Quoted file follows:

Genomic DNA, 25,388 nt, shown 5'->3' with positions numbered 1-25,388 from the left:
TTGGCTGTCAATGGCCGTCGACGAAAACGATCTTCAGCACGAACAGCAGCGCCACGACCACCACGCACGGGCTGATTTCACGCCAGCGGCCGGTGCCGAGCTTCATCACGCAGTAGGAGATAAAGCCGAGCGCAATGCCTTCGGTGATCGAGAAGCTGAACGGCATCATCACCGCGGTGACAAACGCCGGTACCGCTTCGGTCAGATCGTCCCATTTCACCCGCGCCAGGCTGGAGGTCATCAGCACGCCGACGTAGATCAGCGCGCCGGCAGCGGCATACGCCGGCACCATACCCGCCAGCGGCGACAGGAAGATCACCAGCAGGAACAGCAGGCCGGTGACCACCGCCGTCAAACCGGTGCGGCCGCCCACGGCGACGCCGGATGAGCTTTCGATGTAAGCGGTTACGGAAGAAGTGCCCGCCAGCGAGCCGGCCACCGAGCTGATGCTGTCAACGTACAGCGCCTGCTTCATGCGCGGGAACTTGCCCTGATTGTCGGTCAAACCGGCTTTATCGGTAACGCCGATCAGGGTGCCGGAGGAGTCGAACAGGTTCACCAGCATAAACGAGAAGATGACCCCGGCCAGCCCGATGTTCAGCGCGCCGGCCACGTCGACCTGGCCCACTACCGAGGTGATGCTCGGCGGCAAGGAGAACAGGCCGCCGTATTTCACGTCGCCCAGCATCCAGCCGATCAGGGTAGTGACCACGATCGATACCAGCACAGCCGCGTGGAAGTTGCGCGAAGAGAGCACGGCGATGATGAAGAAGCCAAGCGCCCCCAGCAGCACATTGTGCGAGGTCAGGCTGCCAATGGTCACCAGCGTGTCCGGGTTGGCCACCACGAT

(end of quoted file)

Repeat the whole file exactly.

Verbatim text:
Genomic DNA, 25,388 nt, shown 5'->3' with positions numbered 1-25,388 from the left:
TTGGCTGTCAATGGCCGTCGACGAAAACGATCTTCAGCACGAACAGCAGCGCCACGACCACCACGCACGGGCTGATTTCACGCCAGCGGCCGGTGCCGAGCTTCATCACGCAGTAGGAGATAAAGCCGAGCGCAATGCCTTCGGTGATCGAGAAGCTGAACGGCATCATCACCGCGGTGACAAACGCCGGTACCGCTTCGGTCAGATCGTCCCATTTCACCCGCGCCAGGCTGGAGGTCATCAGCACGCCGACGTAGATCAGCGCGCCGGCAGCGGCATACGCCGGCACCATACCCGCCAGCGGCGACAGGAAGATCACCAGCAGGAACAGCAGGCCGGTGACCACCGCCGTCAAACCGGTGCGGCCGCCCACGGCGACGCCGGATGAGCTTTCGATGTAAGCGGTTACGGAAGAAGTGCCCGCCAGCGAGCCGGCCACCGAGCTGATGCTGTCAACGTACAGCGCCTGCTTCATGCGCGGGAACTTGCCCTGATTGTCGGTCAAACCGGCTTTATCGGTAACGCCGATCAGGGTGCCGGAGGAGTCGAACAGGTTCACCAGCATAAACGAGAAGATGACCCCGGCCAGCCCGATGTTCAGCGCGCCGGCCACGTCGACCTGGCCCACTACCGAGGTGATGCTCGGCGGCAAGGAGAACAGGCCGCCGTATTTCACGTCGCCCAGCATCCAGCCGATCAGGGTAGTGACCACGATCGATACCAGCACAGCCGCGTGGAAGTTGCGCGAAGAGAGCACGGCGATGATGAAGAAGCCAAGCGCCCCCAGCAGCACATTGTGCGAGGTCAGGCTGCCAATGGTCACCAGCGTGTCCGGGTTGGCCACCACGAT